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(trākēŏt`əmē), surgical incision into the trachea, or windpipe. The operation is performed when the windpipe has become blocked, e.g., by the presence of some foreign object or by swelling of the larynx. A curved or flexible tube is inserted into the trachea to facilitate breathing. In diseases such as pneumonia that cause the lungs to fill with fluids, this same incision may be used to drain the lungs. A tracheostomy is the surgical formation of a rounded opening into the trachea and differs from a tracheotomy in that the former procedure establishes a permanent opening.
The Columbia Electronic Encyclopedia™ Copyright © 2013, Columbia University Press. Licensed from Columbia University Press. All rights reserved.
The following article is from The Great Soviet Encyclopedia (1979). It might be outdated or ideologically biased.



an emergency operation performed in cases of arrested breathing; a resuscitation technique. The operation was known to the ancient Greek physicians Asclepiades and Galen and has been performed regularly since the 16th century.

Tracheotomy permits the free passage of air into the respiratory tract when the trachea is obstructed as a result of an inflammatory swelling, tumor, spasm of the vocal cords, injury, or foreign body. The incision is made below the obstruction. Modern indications for tracheotomy have been broadened to include cases of respiratory disturbances when the respiratory tract is unobstructed. Such cases include unconsciousness accompanied by the loss of the coughing and breathing reflexes, impairment of the respiratory mechanism after a chest injury, and pulmonary edema.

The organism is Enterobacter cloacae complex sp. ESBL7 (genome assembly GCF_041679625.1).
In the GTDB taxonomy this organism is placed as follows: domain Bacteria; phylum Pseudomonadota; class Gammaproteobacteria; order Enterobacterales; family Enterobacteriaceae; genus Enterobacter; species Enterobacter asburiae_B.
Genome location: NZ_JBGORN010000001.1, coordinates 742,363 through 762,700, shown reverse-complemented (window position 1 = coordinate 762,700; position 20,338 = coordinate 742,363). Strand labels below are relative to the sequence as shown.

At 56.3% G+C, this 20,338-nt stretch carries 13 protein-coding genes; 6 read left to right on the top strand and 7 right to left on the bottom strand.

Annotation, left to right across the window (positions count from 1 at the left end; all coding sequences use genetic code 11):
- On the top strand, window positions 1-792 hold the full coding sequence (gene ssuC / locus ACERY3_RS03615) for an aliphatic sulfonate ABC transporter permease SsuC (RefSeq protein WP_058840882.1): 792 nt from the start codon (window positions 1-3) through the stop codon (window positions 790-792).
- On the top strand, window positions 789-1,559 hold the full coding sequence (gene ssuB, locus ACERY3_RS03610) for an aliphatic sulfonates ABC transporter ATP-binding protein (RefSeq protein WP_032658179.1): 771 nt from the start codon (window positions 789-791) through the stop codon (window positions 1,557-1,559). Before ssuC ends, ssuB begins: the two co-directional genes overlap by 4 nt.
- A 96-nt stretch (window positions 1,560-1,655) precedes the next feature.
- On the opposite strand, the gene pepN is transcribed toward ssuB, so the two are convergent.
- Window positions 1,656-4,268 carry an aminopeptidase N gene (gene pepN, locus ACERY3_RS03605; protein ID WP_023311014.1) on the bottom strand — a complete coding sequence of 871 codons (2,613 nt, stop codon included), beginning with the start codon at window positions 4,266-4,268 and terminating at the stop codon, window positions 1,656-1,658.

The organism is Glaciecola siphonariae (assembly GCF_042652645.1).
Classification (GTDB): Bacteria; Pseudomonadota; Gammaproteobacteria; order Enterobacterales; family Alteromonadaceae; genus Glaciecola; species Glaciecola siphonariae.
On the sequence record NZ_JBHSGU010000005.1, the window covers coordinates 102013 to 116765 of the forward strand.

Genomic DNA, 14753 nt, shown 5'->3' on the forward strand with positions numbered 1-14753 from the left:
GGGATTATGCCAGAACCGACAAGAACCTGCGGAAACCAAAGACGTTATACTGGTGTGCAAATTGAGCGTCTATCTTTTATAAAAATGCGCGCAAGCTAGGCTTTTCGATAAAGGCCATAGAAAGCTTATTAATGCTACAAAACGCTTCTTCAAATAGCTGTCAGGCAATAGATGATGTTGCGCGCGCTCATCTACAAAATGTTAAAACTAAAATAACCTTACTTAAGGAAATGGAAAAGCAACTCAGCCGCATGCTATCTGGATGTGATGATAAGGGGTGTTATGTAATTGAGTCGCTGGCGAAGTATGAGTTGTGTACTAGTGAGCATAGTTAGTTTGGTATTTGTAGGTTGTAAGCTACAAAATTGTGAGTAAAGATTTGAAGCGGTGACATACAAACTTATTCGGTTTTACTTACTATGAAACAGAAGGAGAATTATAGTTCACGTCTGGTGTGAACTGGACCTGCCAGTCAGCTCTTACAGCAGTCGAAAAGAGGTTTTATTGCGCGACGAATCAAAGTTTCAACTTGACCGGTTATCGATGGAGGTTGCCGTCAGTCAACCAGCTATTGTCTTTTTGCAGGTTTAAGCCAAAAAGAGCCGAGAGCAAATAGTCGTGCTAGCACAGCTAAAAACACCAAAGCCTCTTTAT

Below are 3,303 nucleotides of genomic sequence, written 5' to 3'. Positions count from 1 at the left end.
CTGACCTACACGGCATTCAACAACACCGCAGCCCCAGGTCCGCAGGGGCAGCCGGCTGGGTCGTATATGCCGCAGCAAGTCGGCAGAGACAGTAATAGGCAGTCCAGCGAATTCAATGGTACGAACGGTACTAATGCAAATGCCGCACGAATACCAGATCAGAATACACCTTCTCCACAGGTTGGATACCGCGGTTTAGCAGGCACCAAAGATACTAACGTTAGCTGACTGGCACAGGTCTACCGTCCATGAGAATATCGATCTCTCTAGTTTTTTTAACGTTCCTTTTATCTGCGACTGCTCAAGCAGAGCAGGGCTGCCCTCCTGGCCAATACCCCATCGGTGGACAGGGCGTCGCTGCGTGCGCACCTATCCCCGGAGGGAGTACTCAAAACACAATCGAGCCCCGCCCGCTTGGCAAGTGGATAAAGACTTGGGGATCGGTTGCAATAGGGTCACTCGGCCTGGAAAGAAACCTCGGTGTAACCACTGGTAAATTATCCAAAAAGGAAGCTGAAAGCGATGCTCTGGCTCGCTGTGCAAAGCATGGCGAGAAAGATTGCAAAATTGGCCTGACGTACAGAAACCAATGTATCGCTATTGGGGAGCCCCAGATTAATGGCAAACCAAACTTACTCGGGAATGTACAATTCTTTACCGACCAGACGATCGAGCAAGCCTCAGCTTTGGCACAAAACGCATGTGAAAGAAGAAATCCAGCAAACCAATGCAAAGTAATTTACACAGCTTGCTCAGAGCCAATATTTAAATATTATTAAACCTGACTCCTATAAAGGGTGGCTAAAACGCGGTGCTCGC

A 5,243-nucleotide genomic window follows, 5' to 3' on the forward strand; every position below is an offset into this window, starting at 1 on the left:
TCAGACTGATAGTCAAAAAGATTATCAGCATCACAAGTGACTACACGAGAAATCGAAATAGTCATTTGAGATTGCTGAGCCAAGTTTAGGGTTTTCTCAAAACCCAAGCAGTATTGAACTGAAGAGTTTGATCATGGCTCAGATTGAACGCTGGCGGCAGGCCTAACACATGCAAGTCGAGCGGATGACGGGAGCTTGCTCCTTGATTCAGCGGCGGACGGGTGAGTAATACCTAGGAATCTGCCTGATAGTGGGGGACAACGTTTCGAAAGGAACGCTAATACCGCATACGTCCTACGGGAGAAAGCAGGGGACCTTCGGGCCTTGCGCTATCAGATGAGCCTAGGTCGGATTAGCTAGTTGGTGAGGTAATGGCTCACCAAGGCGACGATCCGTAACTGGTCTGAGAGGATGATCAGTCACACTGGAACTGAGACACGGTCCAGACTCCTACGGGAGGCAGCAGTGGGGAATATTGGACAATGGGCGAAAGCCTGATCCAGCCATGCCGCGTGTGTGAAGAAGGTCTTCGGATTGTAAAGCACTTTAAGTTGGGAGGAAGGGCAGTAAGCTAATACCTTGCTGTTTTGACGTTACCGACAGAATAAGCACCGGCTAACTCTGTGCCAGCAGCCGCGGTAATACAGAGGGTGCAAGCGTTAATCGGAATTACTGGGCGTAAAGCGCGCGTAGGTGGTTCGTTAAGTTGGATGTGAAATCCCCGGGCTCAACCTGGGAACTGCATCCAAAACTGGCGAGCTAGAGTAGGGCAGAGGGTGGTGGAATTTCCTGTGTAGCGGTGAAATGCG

In tracheotomy, the trachea is generally incised longitudinally or transversely above (superior tracheotomy) or below (inferior tracheotomy) the isthmus of the thyroid. When an emergency tracheotomy is performed at the site of an accident, any available instrument, such as a penknife, may be used. A double tube made of high-grade metal or plastic is inserted into the incision. The inside tube is periodically removed and replaced, or cleansed and sterilized. The upper respiratory tract is cleansed through a tracheostoma, or opening in the trachea. Through this opening, mucus is removed by suction, the trachea is irrigated, and medicine is administered. Artificial respiration is carried out through the tracheostoma as well. After breathing is restored, the tube inserted in the tracheostoma is removed. The opening in the trachea usually heals without complications.


Arapov, D. A., and Iu. V. Isakov. Trakheostomiia v sovremennoi klinike, 2nd ed. Moscow, 1974.
The Great Soviet Encyclopedia, 3rd Edition (1970-1979). © 2010 The Gale Group, Inc. All rights reserved.


surgical incision into the trachea, usually performed when the upper air passage has been blocked
Collins Discovery Encyclopedia, 1st edition © HarperCollins Publishers 2005
References in periodicals archive ?
Two different publications reported early complication of 19% and 22% and late complication of 51% and 77%.9,11 In our study, 273 tracheotomies were performed over the past decade and 152 (55.68%) complications were observed.
The major dangers associated with tracheotomies are plugs of mucus, which must be suctioned by a trained individual, or decannulation by "'an inquisitive toddler."
Within one week, nine of the eleven children who were operated on had their tracheotomies removed and were allowed to go home.
However, according to the majority of parents of children with tracheotomies, the most significant drawback remains the child's inability to vocalize.
Although, the term "tracheotomy" was first used in 1739 by Lorenz Heister, it dates back to 2000 BC.1 Currently, two main indications for tracheotomy are Upper Airway Compromise (UAC) and Prolonged Intubation (PI).2 In the first half of the 20th century, tracheotomies performed due to UAC were far more frequent with indications of infections such as diphtheria, acute supraglottitis and deep neck abscesses.